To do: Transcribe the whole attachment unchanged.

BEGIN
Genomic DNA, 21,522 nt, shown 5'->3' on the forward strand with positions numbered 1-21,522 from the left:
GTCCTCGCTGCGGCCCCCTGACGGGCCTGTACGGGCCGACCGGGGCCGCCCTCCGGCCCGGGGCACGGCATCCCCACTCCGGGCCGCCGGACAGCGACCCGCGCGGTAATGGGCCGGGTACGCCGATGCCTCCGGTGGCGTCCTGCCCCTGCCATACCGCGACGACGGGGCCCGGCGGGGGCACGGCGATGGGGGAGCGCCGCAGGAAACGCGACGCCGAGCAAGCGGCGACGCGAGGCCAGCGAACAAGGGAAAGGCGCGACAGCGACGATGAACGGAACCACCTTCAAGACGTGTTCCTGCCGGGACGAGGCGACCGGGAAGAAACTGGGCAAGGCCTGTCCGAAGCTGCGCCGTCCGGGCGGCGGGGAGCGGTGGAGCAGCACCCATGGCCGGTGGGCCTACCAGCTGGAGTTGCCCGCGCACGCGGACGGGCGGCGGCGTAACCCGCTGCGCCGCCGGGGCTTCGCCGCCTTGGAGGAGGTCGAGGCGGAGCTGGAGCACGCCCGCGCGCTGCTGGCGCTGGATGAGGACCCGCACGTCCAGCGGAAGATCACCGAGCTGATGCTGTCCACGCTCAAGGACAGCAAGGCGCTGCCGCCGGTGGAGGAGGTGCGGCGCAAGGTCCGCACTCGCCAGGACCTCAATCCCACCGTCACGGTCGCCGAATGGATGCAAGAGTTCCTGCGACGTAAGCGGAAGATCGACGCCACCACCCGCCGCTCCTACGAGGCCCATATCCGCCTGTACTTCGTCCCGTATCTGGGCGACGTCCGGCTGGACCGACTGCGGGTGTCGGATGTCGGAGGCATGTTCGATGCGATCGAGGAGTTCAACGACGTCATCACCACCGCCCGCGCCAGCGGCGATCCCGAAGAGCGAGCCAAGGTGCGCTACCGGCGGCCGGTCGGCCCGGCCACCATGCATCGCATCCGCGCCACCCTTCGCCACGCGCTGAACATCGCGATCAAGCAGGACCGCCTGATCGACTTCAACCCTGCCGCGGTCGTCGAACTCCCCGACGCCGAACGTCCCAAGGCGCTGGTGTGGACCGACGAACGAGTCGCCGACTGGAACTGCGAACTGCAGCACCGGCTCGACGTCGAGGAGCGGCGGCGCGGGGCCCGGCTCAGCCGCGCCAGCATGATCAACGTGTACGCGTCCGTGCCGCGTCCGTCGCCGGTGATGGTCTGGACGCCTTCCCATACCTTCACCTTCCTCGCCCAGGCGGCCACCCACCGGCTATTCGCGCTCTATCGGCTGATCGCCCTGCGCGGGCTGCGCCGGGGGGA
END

Genomic DNA, 21,522 nt, shown 5'->3' on the forward strand with positions numbered 1-21,522 from the left:
GTCCTCGCTGCGGCCCCCTGACGGGCCTGTACGGGCCGACCGGGGCCGCCCTCCGGCCCGGGGCACGGCATCCCCACTCCGGGCCGCCGGACAGCGACCCGCGCGGTAATGGGCCGGGTACGCCGATGCCTCCGGTGGCGTCCTGCCCCTGCCATACCGCGACGACGGGGCCCGGCGGGGGCACGGCGATGGGGGAGCGCCGCAGGAAACGCGACGCCGAGCAAGCGGCGACGCGAGGCCAGCGAACAAGGGAAAGGCGCGACAGCGACGATGAACGGAACCACCTTCAAGACGTGTTCCTGCCGGGACGAGGCGACCGGGAAGAAACTGGGCAAGGCCTGTCCGAAGCTGCGCCGTCCGGGCGGCGGGGAGCGGTGGAGCAGCACCCATGGCCGGTGGGCCTACCAGCTGGAGTTGCCCGCGCACGCGGACGGGCGGCGGCGTAACCCGCTGCGCCGCCGGGGCTTCGCCGCCTTGGAGGAGGTCGAGGCGGAGCTGGAGCACGCCCGCGCGCTGCTGGCGCTGGATGAGGACCCGCACGTCCAGCGGAAGATCACCGAGCTGATGCTGTCCACGCTCAAGGACAGCAAGGCGCTGCCGCCGGTGGAGGAGGTGCGGCGCAAGGTCCGCACTCGCCAGGACCTCAATCCCACCGTCACGGTCGCCGAATGGATGCAAGAGTTCCTGCGACGTAAGCGGAAGATCGACGCCACCACCCGCCGCTCCTACGAGGCCCATATCCGCCTGTACTTCGTCCCGTATCTGGGCGACGTCCGGCTGGACCGACTGCGGGTGTCGGATGTCGGAGGCATGTTCGATGCGATCGAGGAGTTCAACGACGTCATCACCACCGCCCGCGCCAGCGGCGATCCCGAAGAGCGAGCCAAGGTGCGCTACCGGCGGCCGGTCGGCCCGGCCACCATGCATCGCATCCGCGCCACCCTTCGCCACGCGCTGAACATCGCGATCAAGCAGGACCGCCTGATCGACTTCAACCCTGCCGCGGTCGTCGAACTCCCCGACGCCGAACGTCCCAAGGCGCTGGTGTGGACCGACGAACGAGTCGCCGACTGGAACTGCGAACTGCAGCACCGGCTCGACGTCGAGGAGCGGCGGCGCGGGGCCCGGCTCAGCCGCGCCAGCATGATCAACGTGTACGCGTCCGTGCCGCGTCCGTCGCCGGTGATGGTCTGGACGCCTTCCCATACCTTCACCTTCCTCGCCCAGGCGGCCACCCACCGGCTATTCGCGCTCTATCGGCTGATCGCCCTGCGCGGGCTGCGCCGGGGGGA